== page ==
Purusha and Prakriti Tattva: Purisha, the Self, or Cosmic Consciousness becomes limited by its own limiting power, Prakriti, or Shakti, also called Para Shakti Maya in this aspect. By the creation of Purusha and Prakriti, Consciousness forgets about its true nature, it cloaks itself with Maya and and the five kancukas (coverings, see above), it limits its power and reduces itself to an individual soul, Purusha, in a seemingly objective manifestation, prakriti.
There are fourteen worlds (lokas) which are spheres of existence:
At the very 'bottom' is Vishnu in his form of Sesha or Ananta, carrying the entire creation in the form of a serpent.
The we have the seven lower worlds:
In between the seven lower and the seven higher worlds are the 34 hells. These hells are not eternal. Existence in the hells is only temporal.
Then we have the seven higher worlds:
Existence in those three spheres are the result of karmic actions.
These three last spheres are for Jivas (souls) who have attained a certain degrees of liberation (moksa). In those spheres are the highest intelligent beings.
All these worlds are occupied by numerous living beings. They are all Purushas, or Jivatmans, that is divine essences, or individualized souls. A Purusha or Jivatman is not only a human being, animal or plant, but it comprises every single thing in the universe, as everything is alive, everything is consciousness. Thus, for example, an atom is also a Purusha or Jivatman. So are beings that are not visible to us.
All these beings are dominated and limited by time and karma.
The human body is our vehicle to express ourselves in the world. But little do we know what the human body is. Yogis have studied the body for thousands of years and have developed a basic philosophy around it. The principal composition of the human body is of five 'vessels' or koshas:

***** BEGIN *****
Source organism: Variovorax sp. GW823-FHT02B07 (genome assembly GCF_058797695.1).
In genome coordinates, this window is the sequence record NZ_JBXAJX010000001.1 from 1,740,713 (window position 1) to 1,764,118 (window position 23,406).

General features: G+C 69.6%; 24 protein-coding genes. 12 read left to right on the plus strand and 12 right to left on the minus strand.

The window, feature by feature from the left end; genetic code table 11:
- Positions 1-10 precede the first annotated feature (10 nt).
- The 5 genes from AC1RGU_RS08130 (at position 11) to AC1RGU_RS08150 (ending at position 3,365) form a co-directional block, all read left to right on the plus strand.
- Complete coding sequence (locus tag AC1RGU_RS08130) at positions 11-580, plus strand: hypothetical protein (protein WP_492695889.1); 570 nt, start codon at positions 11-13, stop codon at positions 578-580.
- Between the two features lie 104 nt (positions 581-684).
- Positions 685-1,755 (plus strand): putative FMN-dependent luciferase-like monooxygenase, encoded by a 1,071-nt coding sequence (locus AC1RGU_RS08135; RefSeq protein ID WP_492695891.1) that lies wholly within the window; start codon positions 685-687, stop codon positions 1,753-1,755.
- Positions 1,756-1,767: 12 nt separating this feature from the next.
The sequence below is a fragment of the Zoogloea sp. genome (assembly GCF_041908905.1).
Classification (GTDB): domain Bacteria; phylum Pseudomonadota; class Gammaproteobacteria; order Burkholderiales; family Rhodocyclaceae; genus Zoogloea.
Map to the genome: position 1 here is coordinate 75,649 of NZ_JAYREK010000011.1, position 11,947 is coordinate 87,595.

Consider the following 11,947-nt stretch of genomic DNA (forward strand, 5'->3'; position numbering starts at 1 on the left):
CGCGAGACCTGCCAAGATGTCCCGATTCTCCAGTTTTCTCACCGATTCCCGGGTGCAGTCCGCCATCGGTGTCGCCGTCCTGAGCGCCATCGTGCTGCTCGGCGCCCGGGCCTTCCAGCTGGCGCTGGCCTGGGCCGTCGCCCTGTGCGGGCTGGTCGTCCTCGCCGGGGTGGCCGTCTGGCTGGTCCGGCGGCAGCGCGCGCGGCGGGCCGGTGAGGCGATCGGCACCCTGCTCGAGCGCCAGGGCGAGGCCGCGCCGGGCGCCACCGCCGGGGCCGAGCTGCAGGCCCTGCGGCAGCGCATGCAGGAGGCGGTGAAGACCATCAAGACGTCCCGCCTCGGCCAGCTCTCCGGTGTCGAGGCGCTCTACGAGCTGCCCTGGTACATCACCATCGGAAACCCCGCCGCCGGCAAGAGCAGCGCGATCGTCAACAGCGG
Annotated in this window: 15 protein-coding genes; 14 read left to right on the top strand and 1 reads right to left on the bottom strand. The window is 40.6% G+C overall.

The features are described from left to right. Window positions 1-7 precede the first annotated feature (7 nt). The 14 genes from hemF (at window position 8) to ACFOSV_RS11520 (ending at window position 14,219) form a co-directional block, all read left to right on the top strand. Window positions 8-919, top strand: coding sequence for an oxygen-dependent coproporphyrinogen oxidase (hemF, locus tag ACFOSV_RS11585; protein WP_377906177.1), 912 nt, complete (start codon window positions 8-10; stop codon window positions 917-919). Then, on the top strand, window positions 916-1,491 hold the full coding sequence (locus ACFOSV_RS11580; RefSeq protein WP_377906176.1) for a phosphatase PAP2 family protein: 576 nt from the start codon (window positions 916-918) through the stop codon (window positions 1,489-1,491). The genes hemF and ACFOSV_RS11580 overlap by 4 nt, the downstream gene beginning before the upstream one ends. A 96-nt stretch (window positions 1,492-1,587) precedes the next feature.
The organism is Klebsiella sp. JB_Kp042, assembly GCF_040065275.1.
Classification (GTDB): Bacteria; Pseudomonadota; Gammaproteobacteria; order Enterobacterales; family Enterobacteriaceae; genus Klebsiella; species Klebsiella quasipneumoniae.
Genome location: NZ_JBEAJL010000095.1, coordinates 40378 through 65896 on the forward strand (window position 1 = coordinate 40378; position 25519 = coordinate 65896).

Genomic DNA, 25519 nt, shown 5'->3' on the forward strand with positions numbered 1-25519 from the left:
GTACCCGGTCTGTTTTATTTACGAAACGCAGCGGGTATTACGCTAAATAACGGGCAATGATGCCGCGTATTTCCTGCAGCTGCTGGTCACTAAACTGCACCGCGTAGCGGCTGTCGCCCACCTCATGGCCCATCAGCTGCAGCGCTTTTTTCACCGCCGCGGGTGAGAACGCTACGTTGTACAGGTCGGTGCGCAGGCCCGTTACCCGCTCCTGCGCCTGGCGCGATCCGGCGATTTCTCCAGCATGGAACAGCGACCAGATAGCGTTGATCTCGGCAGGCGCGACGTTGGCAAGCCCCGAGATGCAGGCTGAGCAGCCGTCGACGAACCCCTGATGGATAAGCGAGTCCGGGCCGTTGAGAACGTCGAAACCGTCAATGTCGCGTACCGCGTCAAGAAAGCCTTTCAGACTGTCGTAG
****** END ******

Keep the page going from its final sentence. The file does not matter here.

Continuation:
Anna Maya Kosha
In this food vessel the physical being is bound by birth and death. He ages, becomes sick, deteriorates and dies.
This vessel is composed of the elements earth, water and fire (their seats are repectively in muldahara, svadhisthana and manipura chakra(. Earth and water are supplied by food. Fire transforms these food into useful materials to maintain the physical body. The element earth in the body is balanced by manipura chakra (base chakra), water by svadhisthana chakra (sex chakra), and fire by manipura chakra (navel chakra).
The food vessel also contains the Indriyas or knowledge and action organs. The knowledge organs are the ears, the skin, the eyes, the tongue and the nose. The action organs are the mouth (speaking), the hands (grasping), the feet (walking), the reproduction organs (reproduction), the anus (excretion).
Prana Maya Kosha
In the vital energy vessel man has the energy to keep the physical body alive, and he experiences the need to maintain the physical body, what expresses itself in hunger and thirst.
Prana Maya Kosha is made from the elements air and ether (or akasha) (their seats are respectively in anahata and vishuddha chakra). Prana is a subtle energy that is absolutely necessary to keep the body alive, and to transform the food. This life energy is the shakti of individualized consciousness (jivatman). This shakti divides itself over the chakras to full all necessary functions to keep the body alive.
In the vital energy vessel ten pranas are working: five with an inner function (pancha prana) and five with an outer function (upa prana). There is some contradiction among different sources of the color and function of the pranas, but the following can give you an idea.
Pranas are thus subtle energies with specific functions that move through the body through the nadis. Nadis are very fine, etheric channels, similar to the meridians in acupuncture. There are thousands and thousands of these nadis. All pranas work together.
Mano Maya Kosha
Mano maya kosha and the next vehicle, vijnana maya kosha both have their seat in ajna chakra.
This is the vessel of Manas (cognitive mind), which is the substance of thinking, and is directly connected with incoming sensatory impressions through manas chakra (the seat of the senses).
Mano Mayo Kosha is the center that receives and registers impressions. I can receive impressions from the physical world by the five physical senses, but it also receives impressions from the subtle world with its subtle senses, for example clairvoyance.